Their life together after that point was nearly perfect. They were inseparable and only one step away from being the absolute perfect married couple. That was soon accomplished because 10 months later she found herself giving birth to two of the most beautiful twin boys ever born. Over the years the four of them grew together as a family, growing closer together each day. They often went to the beach on Sundays and packed a delightful picnic lunch of sandwiches, salads and other tasty treats. The boys would often run around the beach with their adorable, diapered bottoms bouncing behind them. After swimming in the lake, Ingo would wrap a gigantic towel around both of them, it would engulf them like a warm hug. They would also feed whatever was leftover from lunch to the seagulls that soared above.

At this point both she and Ingo had began to age rapidly. They found themselves becoming less and less active and enjoying more serene activities than they did in previous years. Ingo began experiencing some sort of mid-life crisis and made a dramatic decision to buy a brand new motorcycle. That must have brought back some youthful memories and maybe even quenched his thirst for life, but as for her, she still felt like an old and boring grandma.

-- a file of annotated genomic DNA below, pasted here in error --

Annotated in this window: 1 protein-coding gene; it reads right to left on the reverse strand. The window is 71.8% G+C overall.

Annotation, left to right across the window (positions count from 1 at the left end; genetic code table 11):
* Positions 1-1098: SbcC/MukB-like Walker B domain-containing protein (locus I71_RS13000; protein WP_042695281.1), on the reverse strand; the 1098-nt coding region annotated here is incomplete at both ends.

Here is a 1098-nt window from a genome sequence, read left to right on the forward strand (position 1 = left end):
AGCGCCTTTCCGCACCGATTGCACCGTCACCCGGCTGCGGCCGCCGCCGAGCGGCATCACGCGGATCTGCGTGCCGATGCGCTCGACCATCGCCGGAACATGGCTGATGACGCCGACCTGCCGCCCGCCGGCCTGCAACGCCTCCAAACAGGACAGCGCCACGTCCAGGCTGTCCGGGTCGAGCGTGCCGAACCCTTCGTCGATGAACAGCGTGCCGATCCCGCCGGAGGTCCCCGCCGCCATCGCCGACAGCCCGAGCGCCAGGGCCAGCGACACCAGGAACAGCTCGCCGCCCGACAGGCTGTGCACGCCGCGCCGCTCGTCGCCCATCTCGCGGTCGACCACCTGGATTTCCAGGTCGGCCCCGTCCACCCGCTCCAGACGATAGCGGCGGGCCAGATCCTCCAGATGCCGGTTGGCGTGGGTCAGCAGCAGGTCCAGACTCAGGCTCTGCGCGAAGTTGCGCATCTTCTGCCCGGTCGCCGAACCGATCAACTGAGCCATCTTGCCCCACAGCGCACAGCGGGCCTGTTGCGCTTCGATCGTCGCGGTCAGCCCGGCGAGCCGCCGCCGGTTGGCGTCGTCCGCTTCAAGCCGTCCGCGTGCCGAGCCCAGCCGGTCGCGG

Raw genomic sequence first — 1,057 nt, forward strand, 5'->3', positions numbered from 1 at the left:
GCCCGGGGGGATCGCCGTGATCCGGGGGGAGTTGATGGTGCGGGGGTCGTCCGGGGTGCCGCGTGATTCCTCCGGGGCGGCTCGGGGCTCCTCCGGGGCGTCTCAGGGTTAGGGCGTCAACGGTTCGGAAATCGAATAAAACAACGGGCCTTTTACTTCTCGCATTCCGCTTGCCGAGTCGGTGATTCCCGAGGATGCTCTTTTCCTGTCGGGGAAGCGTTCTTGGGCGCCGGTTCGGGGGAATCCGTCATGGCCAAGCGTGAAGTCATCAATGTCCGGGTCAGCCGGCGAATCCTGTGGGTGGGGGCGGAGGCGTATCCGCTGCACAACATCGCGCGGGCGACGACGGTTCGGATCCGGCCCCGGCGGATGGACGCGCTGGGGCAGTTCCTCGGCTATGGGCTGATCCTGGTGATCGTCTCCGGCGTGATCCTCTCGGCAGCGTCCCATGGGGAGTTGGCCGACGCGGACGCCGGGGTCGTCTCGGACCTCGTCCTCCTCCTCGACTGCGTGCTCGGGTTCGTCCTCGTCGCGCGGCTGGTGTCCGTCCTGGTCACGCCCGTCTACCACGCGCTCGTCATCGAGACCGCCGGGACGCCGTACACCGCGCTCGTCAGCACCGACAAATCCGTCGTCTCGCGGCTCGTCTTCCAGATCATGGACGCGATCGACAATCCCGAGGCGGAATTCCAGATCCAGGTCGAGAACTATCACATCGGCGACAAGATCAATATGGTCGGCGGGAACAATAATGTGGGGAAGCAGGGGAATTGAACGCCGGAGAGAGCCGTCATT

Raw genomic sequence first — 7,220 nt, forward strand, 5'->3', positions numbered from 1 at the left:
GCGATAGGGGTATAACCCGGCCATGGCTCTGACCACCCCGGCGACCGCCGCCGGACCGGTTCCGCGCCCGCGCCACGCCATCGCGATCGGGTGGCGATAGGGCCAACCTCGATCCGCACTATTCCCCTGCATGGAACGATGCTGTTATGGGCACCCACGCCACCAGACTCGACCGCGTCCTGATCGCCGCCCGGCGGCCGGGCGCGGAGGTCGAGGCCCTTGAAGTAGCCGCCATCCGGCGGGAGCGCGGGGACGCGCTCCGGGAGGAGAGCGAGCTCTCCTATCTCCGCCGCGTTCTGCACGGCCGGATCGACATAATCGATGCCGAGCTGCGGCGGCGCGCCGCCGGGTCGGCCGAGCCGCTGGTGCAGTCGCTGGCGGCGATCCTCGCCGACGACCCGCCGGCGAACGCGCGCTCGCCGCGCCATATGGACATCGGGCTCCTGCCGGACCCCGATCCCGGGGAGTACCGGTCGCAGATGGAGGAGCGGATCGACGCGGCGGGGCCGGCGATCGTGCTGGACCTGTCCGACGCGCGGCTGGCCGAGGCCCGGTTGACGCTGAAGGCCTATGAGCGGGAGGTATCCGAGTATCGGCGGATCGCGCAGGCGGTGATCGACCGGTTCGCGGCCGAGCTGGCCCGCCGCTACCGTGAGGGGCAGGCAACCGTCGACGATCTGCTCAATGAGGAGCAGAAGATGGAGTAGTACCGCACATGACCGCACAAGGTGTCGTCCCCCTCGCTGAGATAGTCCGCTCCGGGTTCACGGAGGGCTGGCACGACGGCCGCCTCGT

Later on that year, the worst happened. She was diagnosed with cancer, the same kind her mother had died from just a few years back. The bad news hit her like a ton of bricks. Ingo attempted to ease her pain by taking her out and doing all sorts of fun activities, but she found herself getting even more depressed and frustrated every time they went out. To her, it was just a reminder of the bad news and what was yet to come. Her condition began to worsen each and every day. It was unbearable for the family to watch, and as painful as it was to do, they began to avoid her. Anytime they tried to comfort her, she would only snap at them, even though she knew they were only trying to help and had her best interests at heart.

Here she sits, rocking in her rocking chair, back forth back forth with her quilt nearly finished now. Her rocking chair creaks with each subtle movement and eventually the creaking diminishes to a faint sound and finally no sound at all. She had left the world in peace quicker than she had entered it but still much too soon. I guess it s true what they say about your life flashing before your eyes just before you die.